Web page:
GLOSSARY OF TERMS

High Blood Pressure

Angina: chest pain

Beta-Blockers: one kind of medication used to treat high blood pressure, chest pain, and irregular heartbeat and to help protect a person from heart disease. Beta-blockers work by blocking the effects of adrenaline in various parts of the body. Beta-blockers relieve stress on the heart so that it requires less blood and oxygen. As a result, the heart doesn't have to work as hard and blood pressure is lowered.

Calcium Channel Blockers: one kind of high blood pressure drug that slows the movement of calcium into the cells of the heart and the walls of the arteries (blood vessels that carry blood from the heart to the tissues). This relaxes the arteries and reduces the pressure in the blood vessels and makes it easier for the heart to pump blood.

Congestive Heart Failure: the inability of the heart to adequately pump blood. This can be caused by a number of problems, including untreated high blood pressure, heart attacks, or infections.

Diastolic Blood Pressure: the pressure of blood against the walls of the arteries when the heart relaxes between beats. It is the "bottom" number when referring to a specific blood pressure. For example, if your blood pressure is 120 over 80 or 120/80, the diastolic measurement is 80.

Diuretics: Diuretics act on the kidneys to remove excess salt and fluid from the blood. This increases the flow of urine and the need to urinate, which reduces the amount of water in the body. This can help lower blood pressure and can be used to treat high blood pressure and heart failure.

Echocardiogram: a test that uses a device to bounce sound waves off the heart to create an image of the heart. The ultrasound image details the blood flow in the heart's chambers and evaluates heart chamber size and how the heart valves are functioning.

Electrocardiogram (EKG or ECG): a diagnostic test that measures the electrical activity, rate, and rhythm of the heartbeat via electrodes attached to the arms, legs, and chest

Essential Hypertension: high blood pressure that does not have an apparent cause, but is associated with such conditions such as obesity, smoking, and/or diet. The vast majority (95%) of people with high blood pressure have essential hypertension -- also known as primary hypertension.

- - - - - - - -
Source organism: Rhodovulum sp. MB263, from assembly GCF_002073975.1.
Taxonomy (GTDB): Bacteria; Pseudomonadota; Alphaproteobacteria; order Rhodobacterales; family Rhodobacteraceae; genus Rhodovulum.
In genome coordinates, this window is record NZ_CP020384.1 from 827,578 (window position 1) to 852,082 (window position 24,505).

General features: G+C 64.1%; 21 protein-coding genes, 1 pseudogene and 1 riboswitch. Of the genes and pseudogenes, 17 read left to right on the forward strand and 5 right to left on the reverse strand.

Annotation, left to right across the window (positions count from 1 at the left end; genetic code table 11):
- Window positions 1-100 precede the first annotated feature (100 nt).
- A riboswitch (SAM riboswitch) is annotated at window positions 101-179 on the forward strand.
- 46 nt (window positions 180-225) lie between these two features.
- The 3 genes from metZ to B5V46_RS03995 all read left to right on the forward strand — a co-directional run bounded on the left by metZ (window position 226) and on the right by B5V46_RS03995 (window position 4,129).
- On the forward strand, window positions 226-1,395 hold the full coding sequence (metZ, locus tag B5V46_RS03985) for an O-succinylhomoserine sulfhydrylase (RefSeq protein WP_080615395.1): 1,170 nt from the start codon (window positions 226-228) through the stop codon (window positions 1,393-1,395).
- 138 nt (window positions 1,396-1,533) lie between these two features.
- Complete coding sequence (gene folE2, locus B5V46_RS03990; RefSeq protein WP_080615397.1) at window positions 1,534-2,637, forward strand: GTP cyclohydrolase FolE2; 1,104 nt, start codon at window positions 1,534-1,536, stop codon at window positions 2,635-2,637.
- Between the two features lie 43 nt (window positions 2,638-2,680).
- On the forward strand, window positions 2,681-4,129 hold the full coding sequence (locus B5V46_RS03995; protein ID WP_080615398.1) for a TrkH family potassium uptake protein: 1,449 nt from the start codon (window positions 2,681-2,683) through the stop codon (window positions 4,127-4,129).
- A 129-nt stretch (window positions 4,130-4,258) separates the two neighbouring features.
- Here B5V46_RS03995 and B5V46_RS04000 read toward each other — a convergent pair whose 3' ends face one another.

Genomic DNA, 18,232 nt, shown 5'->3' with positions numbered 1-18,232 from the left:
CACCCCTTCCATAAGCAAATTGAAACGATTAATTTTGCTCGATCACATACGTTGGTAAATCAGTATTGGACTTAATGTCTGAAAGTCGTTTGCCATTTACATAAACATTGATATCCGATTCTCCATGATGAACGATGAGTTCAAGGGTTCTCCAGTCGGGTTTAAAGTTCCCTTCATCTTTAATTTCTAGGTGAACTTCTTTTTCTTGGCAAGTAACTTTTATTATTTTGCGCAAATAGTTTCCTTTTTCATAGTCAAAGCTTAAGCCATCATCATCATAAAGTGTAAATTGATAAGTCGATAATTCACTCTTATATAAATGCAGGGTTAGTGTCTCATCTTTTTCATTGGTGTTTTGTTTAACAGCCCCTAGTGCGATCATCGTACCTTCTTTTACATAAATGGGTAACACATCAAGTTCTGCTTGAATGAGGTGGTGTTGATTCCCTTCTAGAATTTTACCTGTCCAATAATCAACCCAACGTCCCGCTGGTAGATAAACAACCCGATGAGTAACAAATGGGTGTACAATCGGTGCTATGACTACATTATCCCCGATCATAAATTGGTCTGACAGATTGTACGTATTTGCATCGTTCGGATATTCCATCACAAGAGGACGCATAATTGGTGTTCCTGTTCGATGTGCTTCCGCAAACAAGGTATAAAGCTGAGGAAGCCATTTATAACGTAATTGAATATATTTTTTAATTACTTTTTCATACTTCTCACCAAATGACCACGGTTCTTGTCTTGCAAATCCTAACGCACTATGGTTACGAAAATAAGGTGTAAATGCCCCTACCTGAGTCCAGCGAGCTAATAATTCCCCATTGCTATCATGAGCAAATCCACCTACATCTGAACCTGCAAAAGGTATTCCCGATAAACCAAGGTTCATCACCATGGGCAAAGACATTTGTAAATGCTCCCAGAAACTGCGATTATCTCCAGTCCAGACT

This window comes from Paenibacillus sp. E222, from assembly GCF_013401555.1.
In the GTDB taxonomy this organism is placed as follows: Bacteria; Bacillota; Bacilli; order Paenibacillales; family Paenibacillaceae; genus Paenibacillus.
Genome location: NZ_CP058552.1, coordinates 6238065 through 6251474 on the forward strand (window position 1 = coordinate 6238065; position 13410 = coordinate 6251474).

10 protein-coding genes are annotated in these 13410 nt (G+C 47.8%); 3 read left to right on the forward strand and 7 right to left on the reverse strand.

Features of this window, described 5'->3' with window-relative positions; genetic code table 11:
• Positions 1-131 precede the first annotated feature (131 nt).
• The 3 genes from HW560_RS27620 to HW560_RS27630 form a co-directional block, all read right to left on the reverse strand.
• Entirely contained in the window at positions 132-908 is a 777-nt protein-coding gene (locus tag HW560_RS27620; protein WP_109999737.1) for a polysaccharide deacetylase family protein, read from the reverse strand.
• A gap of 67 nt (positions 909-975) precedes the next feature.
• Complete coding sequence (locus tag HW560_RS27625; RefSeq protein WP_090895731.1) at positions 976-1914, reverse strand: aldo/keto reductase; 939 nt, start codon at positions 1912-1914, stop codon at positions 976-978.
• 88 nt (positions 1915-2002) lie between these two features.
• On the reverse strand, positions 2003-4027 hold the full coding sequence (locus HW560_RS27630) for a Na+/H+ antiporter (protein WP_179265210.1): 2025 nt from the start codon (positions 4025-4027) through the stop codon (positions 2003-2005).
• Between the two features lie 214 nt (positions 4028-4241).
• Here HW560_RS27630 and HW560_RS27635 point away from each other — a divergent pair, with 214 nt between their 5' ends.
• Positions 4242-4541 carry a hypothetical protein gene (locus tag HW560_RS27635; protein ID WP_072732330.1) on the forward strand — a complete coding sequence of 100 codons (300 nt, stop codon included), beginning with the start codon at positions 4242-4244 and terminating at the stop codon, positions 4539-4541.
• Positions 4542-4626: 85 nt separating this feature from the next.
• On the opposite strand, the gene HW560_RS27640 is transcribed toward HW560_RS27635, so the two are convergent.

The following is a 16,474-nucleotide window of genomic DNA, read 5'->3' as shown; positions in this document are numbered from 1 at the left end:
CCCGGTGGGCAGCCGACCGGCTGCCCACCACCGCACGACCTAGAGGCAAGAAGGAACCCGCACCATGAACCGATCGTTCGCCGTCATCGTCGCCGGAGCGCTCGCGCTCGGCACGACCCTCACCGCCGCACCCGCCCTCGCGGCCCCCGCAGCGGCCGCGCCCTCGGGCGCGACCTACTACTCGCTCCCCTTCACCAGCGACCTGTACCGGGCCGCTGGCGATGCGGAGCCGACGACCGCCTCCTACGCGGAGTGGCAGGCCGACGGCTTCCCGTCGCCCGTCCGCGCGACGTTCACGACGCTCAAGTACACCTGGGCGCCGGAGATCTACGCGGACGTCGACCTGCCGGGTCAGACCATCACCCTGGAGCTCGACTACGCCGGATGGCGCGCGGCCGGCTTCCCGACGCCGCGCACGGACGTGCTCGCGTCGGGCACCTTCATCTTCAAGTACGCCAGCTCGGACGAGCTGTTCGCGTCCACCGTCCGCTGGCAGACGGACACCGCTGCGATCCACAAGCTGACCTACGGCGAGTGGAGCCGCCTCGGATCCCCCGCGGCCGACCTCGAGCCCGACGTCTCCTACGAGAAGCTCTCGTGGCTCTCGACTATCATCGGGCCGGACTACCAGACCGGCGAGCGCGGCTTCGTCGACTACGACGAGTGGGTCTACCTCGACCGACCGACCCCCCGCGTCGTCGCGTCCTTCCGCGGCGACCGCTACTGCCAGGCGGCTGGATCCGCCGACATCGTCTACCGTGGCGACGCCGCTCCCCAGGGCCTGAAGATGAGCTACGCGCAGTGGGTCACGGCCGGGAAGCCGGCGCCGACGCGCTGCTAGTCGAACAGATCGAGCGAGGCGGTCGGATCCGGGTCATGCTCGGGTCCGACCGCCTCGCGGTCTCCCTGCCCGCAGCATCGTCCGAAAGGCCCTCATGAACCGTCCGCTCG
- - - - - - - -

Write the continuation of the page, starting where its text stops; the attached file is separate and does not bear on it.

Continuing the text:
Exercise Stress Test:  a test in which electrocardiogram readings are taken while the patient exercises (on a treadmill or stationary bicycle) to increase heart rate to a predetermined point. It's used to diagnose heart disease or abnormal heart rhythms.

Systolic Blood Pressure: the highest force of blood against the walls of the artery when the heart contracts or squeezes blood into the blood vessels. It is the "top" number when referring to a specific blood pressure. For example, if your blood pressure is 120 over 80 or 120/80, the systolic measurement is 120.

Ischemic Heart Disease: a condition caused by a decrease in blood flow to the heart. This decrease is usually the result of narrowed coronary arteries, which impede the blood flow.

Stent: a small tube that can open blocked blood vessels during a heart catheterization. Stents are usually made of metal and are permanent. It can also be made of a material that the body absorbs over time. Some stents have medicine that helps keep the artery from getting blocked again.

Stroke: an interruption of the blood supply to the brain, resulting in damaged brain tissue. An interruption can be caused by clots that block blood flow, or by bleeding in the brain from a ruptured blood vessel or a significant injury.

  Dhaka -

Saturday 18 Nov 2017

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